"SCTC Perspectives" is written by members of the Society of Communications Technology Consultants, an international organization of independent information and communications technology professionals serving clients in all business sectors and government worldwide.





COMMENTS



August 16, 2017

Contact centers have long been at the leading edge of innovation in communications technology, given their promise of measurable ROI and the continual need to optimize customer interactions and sta

July 12, 2017

Enterprises have been migrating Unified Communications & Collaboration applications to datacenters - private clouds - for the past few years. With this move comes the opportunity to leverage da

May 31, 2017

In the days of old, people in suits used to meet at a boardroom table to update each other on their work. Including a remote colleague meant setting a conference phone on the table for in-person pa

August 16, 2017
World Vision U.S. is finding lots of goodness in RingCentral's cloud communications service, but as Randy Boyd, infrastructure architect at the global humanitarian nonprofit, tells us, he and his team....
August 11, 2017
Alicia Gee, director of unified communications at Sutter Physician Services, oversees the technical team supporting a 1,000-agent contact center running on Genesys PureConnect. She catches us up on th....
August 4, 2017
Andrew Prokop, communications evangelist with Arrow Systems Integration, has lately been working on integrating enterprise communications into Internet of Things ecosystems. He shares examples and off....
July 27, 2017
Industry watcher Elka Popova, a Frost & Sullivan program director, shares her perspective on this acquisition, discussing Mitel's market positioning, why the move makes sense, and more.
July 14, 2017
Lantre Barr, founder and CEO of Blacc Spot Media, urges any enterprise that's been on the fence about integrating real-time communications into business workflows to jump off and get started. Tune and....
June 28, 2017
Communications expert Tsahi Levent-Levi, author of the popular BlogGeek.me blog, keeps a running tally and comprehensive overview of communications platform-as-a-service offerings in his "Choosing a W....
June 9, 2017
If you think telecom expense management applies to nothing more than business phone lines, think again. Hyoun Park, founder and principal investigator with technology advisory Amalgam Insights, tells ....
June 2, 2017
Enterprises strategizing on mobility today, including for internal collaboration, don't have the luxury of learning as they go. Tony Rizzo, enterprise mobility specialist with Blue Hill Research, expl....
May 24, 2017
Mark Winther, head of IDC's global telecom consulting practice, gives us his take on how CPaaS providers evolve beyond the basic building blocks and address maturing enterprise needs.
May 18, 2017
Diane Myers, senior research director at IHS Markit, walks us through her 2017 UC-as-a-service report... and shares what might be to come in 2018.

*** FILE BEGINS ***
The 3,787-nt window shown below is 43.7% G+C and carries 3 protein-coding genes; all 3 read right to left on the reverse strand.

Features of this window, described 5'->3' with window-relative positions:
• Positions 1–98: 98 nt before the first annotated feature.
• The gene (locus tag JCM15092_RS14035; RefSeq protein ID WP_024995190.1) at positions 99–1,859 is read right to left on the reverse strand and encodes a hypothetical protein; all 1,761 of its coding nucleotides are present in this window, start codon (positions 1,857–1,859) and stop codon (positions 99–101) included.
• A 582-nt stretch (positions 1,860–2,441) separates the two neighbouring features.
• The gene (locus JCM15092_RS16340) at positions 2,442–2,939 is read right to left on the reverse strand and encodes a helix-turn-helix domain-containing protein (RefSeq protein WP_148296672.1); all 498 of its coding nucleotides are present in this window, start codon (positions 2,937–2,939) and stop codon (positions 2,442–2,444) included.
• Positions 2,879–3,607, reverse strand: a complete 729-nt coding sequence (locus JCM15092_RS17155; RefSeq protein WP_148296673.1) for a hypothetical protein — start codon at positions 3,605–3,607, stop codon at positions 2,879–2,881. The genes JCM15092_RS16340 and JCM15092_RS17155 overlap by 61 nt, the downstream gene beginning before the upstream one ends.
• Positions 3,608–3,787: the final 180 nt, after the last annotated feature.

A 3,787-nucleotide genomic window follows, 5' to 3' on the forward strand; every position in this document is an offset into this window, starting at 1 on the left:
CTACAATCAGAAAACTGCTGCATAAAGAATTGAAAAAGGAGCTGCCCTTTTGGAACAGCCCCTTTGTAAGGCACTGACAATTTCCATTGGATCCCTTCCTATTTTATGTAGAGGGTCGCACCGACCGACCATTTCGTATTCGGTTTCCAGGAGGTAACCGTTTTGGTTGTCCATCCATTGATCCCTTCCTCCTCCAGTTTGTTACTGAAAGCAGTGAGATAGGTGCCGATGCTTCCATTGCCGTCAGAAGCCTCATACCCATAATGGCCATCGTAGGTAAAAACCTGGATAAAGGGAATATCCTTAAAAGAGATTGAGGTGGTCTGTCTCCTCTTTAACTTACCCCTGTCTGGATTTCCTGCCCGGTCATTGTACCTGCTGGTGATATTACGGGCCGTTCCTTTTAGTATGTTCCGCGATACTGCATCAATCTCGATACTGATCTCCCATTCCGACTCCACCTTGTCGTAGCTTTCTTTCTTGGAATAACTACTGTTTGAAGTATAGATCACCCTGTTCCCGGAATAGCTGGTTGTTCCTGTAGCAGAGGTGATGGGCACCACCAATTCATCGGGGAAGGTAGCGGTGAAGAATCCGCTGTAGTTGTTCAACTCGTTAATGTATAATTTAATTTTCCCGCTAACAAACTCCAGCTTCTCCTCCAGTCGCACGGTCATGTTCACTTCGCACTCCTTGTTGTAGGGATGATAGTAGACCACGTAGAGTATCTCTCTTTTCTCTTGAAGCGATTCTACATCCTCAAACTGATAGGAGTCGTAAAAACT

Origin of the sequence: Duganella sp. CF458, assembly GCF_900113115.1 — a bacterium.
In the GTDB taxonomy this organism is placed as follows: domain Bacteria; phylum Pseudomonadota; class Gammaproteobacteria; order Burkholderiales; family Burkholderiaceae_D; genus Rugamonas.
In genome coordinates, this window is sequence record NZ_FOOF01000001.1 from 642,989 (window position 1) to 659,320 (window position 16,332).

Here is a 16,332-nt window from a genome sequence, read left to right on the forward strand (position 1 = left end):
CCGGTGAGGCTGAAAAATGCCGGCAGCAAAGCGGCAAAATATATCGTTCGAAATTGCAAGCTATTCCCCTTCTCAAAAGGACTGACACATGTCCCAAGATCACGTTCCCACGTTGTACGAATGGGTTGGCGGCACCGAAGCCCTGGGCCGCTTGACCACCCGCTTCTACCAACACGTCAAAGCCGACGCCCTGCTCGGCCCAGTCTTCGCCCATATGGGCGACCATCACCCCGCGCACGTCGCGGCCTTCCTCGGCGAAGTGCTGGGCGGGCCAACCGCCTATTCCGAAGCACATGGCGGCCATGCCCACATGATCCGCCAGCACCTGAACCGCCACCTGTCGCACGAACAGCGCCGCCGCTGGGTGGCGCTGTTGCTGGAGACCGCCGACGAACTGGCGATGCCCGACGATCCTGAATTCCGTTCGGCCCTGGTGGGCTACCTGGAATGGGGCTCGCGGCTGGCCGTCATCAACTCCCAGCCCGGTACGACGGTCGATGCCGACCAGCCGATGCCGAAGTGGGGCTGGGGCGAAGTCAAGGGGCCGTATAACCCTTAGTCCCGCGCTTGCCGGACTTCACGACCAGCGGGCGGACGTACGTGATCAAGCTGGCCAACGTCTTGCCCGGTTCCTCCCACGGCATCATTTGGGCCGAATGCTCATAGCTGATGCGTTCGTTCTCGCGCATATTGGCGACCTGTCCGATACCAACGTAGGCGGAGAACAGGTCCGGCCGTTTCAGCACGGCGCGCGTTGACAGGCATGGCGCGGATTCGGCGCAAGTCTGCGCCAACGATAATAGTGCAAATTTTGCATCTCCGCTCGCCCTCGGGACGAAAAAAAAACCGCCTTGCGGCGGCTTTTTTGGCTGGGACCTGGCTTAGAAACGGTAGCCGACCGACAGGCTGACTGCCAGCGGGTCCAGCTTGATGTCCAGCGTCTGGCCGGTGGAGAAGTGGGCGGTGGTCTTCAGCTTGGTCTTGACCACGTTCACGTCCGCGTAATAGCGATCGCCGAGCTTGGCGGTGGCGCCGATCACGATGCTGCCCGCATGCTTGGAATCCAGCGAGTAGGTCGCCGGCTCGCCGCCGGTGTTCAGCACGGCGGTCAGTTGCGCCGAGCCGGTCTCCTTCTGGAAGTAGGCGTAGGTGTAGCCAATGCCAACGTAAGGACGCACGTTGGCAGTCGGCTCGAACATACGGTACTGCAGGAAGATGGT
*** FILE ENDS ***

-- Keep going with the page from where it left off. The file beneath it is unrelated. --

April 28, 2017
Change isn't easy, but it is necessary. Tune in for advice and perspective from Zeus Kerravala, co-author of a "Digital Transformation for Dummies" special edition.
April 20, 2017
Robin Gareiss, president of Nemertes Research, shares insight gleaned from the firm's 12th annual UCC Total Cost of Operations study.
March 23, 2017
Tim Banting, of Current Analysis, gives us a peek into what the next three years will bring in advance of his Enterprise Connect session exploring the question: Will there be a new model for enterpris....
March 15, 2017
Andrew Prokop, communications evangelist with Arrow Systems Integration, discusses the evolving role of the all-important session border controller.
March 9, 2017
Organizer Alan Quayle gives us the lowdown on programmable communications and all you need to know about participating in this pre-Enterprise Connect hackathon.
March 3, 2017
From protecting against new vulnerabilities to keeping security assessments up to date, security consultant Mark Collier shares tips on how best to protect your UC systems.
February 24, 2017
UC analyst Blair Pleasant sorts through the myriad cloud architectural models underlying UCaaS and CCaaS offerings, and explains why knowing the differences matter.
February 17, 2017
From the most basics of basics to the hidden gotchas, UC consultant Melissa Swartz helps demystify the complex world of SIP trunking.
February 7, 2017
UC&C consultant Kevin Kieller, a partner at enableUC, shares pointers for making the right architectural choices for your Skype for Business deployment.
February 1, 2017
Elka Popova, a Frost & Sullivan program director, shares a status report on the UCaaS market today and offers her perspective on what large enterprises need before committing to UC in the cloud.
January 26, 2017
Andrew Davis, co-founder of Wainhouse Research and chair of the Video track at Enterprise Connect 2017, sorts through the myriad cloud video service options and shares how to tell if your choice is en....
January 23, 2017
Sheila McGee-Smith, Contact Center/Customer Experience track chair for Enterprise Connect 2017, tells us what we need to know about the role cloud software is playing in contact centers today.